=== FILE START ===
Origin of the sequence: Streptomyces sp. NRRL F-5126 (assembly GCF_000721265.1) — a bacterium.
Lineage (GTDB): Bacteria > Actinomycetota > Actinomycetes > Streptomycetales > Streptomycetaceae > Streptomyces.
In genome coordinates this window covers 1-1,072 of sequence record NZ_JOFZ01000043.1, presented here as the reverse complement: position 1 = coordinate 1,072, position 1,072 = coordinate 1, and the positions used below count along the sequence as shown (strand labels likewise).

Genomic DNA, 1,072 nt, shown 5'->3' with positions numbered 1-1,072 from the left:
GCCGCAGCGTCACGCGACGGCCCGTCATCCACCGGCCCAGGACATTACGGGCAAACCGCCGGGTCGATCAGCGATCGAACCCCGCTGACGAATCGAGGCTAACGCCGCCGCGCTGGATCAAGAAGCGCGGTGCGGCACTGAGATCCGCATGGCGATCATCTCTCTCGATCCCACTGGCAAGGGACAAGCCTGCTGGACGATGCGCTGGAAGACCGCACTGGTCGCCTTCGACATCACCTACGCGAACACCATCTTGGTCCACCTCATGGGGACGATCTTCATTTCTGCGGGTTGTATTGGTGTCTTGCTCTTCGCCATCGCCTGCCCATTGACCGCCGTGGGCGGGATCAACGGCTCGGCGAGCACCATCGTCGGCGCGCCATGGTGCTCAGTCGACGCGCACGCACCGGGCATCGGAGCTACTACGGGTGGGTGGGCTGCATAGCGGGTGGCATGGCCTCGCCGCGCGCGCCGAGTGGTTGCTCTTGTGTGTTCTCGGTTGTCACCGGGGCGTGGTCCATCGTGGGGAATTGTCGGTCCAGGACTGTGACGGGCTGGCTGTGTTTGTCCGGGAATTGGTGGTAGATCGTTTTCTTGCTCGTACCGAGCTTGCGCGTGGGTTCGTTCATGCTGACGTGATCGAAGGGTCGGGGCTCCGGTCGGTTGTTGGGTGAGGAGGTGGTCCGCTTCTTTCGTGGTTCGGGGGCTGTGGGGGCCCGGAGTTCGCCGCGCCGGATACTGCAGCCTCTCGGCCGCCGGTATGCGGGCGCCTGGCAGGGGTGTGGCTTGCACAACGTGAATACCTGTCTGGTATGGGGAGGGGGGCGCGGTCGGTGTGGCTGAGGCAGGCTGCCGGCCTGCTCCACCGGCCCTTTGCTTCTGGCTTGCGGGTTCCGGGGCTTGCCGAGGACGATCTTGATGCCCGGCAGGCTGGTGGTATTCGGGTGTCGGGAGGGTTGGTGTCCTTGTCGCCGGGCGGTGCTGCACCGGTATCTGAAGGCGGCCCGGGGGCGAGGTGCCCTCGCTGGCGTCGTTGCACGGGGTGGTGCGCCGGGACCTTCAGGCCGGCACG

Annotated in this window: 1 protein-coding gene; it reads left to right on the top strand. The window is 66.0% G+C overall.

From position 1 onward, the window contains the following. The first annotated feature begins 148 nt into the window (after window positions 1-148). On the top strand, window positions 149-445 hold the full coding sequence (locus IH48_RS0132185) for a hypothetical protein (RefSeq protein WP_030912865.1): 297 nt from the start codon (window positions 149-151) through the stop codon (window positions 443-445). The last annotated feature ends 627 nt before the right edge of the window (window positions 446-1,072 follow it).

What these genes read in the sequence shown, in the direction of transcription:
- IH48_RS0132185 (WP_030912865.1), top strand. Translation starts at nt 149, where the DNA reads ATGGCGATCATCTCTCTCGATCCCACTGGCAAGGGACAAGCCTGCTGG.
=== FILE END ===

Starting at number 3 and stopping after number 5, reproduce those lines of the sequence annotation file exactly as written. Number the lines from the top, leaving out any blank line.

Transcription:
In genome coordinates this window covers 1-1,072 of sequence record NZ_JOFZ01000043.1, presented here as the reverse complement: position 1 = coordinate 1,072, position 1,072 = coordinate 1, and the positions used below count along the sequence as shown (strand labels likewise).

Genomic DNA, 1,072 nt, shown 5'->3' with positions numbered 1-1,072 from the left:
GCCGCAGCGTCACGCGACGGCCCGTCATCCACCGGCCCAGGACATTACGGGCAAACCGCCGGGTCGATCAGCGATCGAACCCCGCTGACGAATCGAGGCTAACGCCGCCGCGCTGGATCAAGAAGCGCGGTGCGGCACTGAGATCCGCATGGCGATCATCTCTCTCGATCCCACTGGCAAGGGACAAGCCTGCTGGACGATGCGCTGGAAGACCGCACTGGTCGCCTTCGACATCACCTACGCGAACACCATCTTGGTCCACCTCATGGGGACGATCTTCATTTCTGCGGGTTGTATTGGTGTCTTGCTCTTCGCCATCGCCTGCCCATTGACCGCCGTGGGCGGGATCAACGGCTCGGCGAGCACCATCGTCGGCGCGCCATGGTGCTCAGTCGACGCGCACGCACCGGGCATCGGAGCTACTACGGGTGGGTGGGCTGCATAGCGGGTGGCATGGCCTCGCCGCGCGCGCCGAGTGGTTGCTCTTGTGTGTTCTCGGTTGTCACCGGGGCGTGGTCCATCGTGGGGAATTGTCGGTCCAGGACTGTGACGGGCTGGCTGTGTTTGTCCGGGAATTGGTGGTAGATCGTTTTCTTGCTCGTACCGAGCTTGCGCGTGGGTTCGTTCATGCTGACGTGATCGAAGGGTCGGGGCTCCGGTCGGTTGTTGGGTGAGGAGGTGGTCCGCTTCTTTCGTGGTTCGGGGGCTGTGGGGGCCCGGAGTTCGCCGCGCCGGATACTGCAGCCTCTCGGCCGCCGGTATGCGGGCGCCTGGCAGGGGTGTGGCTTGCACAACGTGAATACCTGTCTGGTATGGGGAGGGGGGCGCGGTCGGTGTGGCTGAGGCAGGCTGCCGGCCTGCTCCACCGGCCCTTTGCTTCTGGCTTGCGGGTTCCGGGGCTTGCCGAGGACGATCTTGATGCCCGGCAGGCTGGTGGTATTCGGGTGTCGGGAGGGTTGGTGTCCTTGTCGCCGGGCGGTGCTGCACCGGTATCTGAAGGCGGCCCGGGGGCGAGGTGCCCTCGCTGGCGTCGTTGCACGGGGTGGTGCGCCGGGACCTTCAGGCCGGCACG